is 100 and the current real stock of savings is 40. The savings take the form of public debt, but
I am going to assume that public spending and taxes are both currently
zero. Lastly, prices are assumed to be
sticky in the current period and the next, but to be fully flexible thereafter.
So in this instance, we find that expenditure falls short of
what is needed for full employment. The
table below shows the general price level for goods (p), and savings, consumption,
public spending, GDP, taxes and disposable income, all in real terms. In addition to identities (1) and (2), we have the real
value of savings (A) is given as:
(3) A_{t} = (YD_{t1}  Cw_{t1}) / ( p_{t
}/ p_{t1} )
where Cw is workers' consumption. Consumption by retireds is equal to their savings. Workers in one period are retireds in the next, so intertemporal optimising under rational expectations requires that workers' consumption in one period is equal to retireds' consumption in the next.
Period

1

2

3

Price level

1.00

1.00

0.80

Value of savings

40

40

50

Workers' consumption

40

50

50

Retireds' consumption

40

40

50

Public spending

0

0

0

GDP

80

90

100

Taxes

0

0

0

Household disposable income

80

90

100

Each subsequent period will be the same as period 3. So, in this instance, the sticky prices are
creating a temporary shortfall in GDP.
What is the effect of a permanent balanced budget increase in public
spending? This is shown in the table
below.
Period

1

2

3

Price level

1.00

1.00

1.00

Value of savings

40

40

40

Workers' consumption

40

40

40

Retireds' consumption

40

40

40

Public spending

20

20

20

GDP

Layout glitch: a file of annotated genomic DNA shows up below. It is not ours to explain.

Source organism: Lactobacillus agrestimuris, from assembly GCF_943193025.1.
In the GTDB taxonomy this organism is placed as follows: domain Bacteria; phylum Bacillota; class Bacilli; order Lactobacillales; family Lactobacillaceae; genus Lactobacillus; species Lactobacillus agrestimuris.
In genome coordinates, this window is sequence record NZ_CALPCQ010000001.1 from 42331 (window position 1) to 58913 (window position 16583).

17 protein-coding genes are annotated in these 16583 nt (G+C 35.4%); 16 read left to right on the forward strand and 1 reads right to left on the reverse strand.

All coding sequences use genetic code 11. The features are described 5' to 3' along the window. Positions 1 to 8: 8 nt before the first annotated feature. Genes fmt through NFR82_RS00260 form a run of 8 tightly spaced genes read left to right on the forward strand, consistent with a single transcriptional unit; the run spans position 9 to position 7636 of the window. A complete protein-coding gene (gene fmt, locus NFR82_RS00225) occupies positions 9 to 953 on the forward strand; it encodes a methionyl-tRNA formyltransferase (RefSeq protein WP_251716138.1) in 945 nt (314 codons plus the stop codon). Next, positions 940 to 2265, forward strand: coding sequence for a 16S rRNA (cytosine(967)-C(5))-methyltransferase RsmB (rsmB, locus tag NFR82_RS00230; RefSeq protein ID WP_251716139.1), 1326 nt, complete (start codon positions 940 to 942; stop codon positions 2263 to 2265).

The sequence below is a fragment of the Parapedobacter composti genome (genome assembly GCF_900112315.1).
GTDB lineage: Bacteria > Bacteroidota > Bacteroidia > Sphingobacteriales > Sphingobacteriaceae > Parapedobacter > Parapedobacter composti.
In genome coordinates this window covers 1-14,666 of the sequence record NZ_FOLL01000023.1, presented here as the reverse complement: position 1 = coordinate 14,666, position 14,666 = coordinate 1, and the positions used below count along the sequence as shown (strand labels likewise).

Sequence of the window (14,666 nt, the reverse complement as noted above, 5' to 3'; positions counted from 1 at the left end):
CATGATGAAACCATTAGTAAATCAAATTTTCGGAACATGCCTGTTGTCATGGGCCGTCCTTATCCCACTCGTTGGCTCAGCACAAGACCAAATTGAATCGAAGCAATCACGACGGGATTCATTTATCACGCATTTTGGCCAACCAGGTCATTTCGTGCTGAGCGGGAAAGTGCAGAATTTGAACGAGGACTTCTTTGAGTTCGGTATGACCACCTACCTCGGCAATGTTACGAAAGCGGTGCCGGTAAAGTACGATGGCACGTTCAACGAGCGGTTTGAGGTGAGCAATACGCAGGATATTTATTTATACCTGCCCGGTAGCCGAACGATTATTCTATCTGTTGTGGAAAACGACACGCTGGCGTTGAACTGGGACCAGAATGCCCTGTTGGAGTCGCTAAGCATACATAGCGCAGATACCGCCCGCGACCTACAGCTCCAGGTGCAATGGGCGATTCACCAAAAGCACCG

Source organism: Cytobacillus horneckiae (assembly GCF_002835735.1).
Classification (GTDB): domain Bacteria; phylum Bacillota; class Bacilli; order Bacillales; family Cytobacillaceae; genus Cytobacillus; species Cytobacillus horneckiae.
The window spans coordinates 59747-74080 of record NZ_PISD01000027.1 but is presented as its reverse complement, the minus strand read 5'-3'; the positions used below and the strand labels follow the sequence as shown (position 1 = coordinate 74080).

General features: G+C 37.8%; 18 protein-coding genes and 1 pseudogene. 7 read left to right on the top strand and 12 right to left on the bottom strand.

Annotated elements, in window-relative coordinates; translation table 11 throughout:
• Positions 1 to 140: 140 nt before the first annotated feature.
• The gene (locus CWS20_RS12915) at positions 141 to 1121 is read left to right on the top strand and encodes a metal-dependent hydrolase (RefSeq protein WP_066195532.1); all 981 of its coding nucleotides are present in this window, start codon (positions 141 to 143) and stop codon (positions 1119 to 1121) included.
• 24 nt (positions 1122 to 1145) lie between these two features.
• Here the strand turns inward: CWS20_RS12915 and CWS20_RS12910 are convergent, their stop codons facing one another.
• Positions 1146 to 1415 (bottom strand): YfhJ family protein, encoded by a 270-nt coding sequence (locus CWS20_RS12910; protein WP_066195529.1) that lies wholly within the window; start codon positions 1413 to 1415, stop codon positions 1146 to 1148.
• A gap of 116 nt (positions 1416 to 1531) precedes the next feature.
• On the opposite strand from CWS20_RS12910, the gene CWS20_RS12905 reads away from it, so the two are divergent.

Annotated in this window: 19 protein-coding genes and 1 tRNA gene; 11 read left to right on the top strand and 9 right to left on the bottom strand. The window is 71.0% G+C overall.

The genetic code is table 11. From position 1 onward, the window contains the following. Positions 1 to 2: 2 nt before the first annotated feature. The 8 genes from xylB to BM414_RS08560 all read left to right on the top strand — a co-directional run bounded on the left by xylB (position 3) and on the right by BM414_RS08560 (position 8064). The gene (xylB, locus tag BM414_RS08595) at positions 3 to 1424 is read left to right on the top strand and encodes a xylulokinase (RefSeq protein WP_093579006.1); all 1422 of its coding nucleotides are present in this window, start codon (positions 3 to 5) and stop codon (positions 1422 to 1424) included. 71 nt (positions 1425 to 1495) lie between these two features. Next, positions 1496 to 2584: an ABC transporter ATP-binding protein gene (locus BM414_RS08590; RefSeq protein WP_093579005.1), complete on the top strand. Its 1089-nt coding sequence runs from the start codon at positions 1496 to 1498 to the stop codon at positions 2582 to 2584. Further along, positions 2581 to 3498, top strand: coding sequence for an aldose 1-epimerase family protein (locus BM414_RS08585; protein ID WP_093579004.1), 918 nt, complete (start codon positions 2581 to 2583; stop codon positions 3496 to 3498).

100

100

100

Taxes

20

20

20

Household disposable income

80

80

80

Again, each subsequent period will be the same as period
3. The effect has been an elimination of
the temporary output gap. The longer run
effect is that the general deflation that occurred in the first example does
not occur here.
It helps to understand what's going on here if you realise
that the assumptions about household preferences imply a steady state ratio
between consumption and the real value of savings. In our example, the output gap arises because
the real value of savings is too low.
GDP is prevented from rising, because if disposable income were to rise,
households would try to save more and with the balanced budget assumption they cannot achieve this. For the same reason, consumption
stays the same when there is a balanced
budget increase in public spending. However,
the fact that there is no price deflation in later periods keeps consumption at
its existing level.
I am not arguing here that one particular assumption about household
preferences is better than the other. I think the latter approach is more consistent with heterodox views, and I find it more plausible, but I suspect what actually happens is much more complicated. All I wanted to do here was illustrate what I thought was an interesting case of where conflicting conclusions arise from different assumptions, even if both involve rational intertemporal maximising agents.
(I should point out that I am aware that the result in my overlapping generation case also depends on how the tax is levied. I have assumed the tax to be paid out of workers' income, but if the retired bear all or some of the burden there is a different result. This is another reason why I am wary of unrealistic assumptions about the structure of taxation.)
(I should point out that I am aware that the result in my overlapping generation case also depends on how the tax is levied. I have assumed the tax to be paid out of workers' income, but if the retired bear all or some of the burden there is a different result. This is another reason why I am wary of unrealistic assumptions about the structure of taxation.)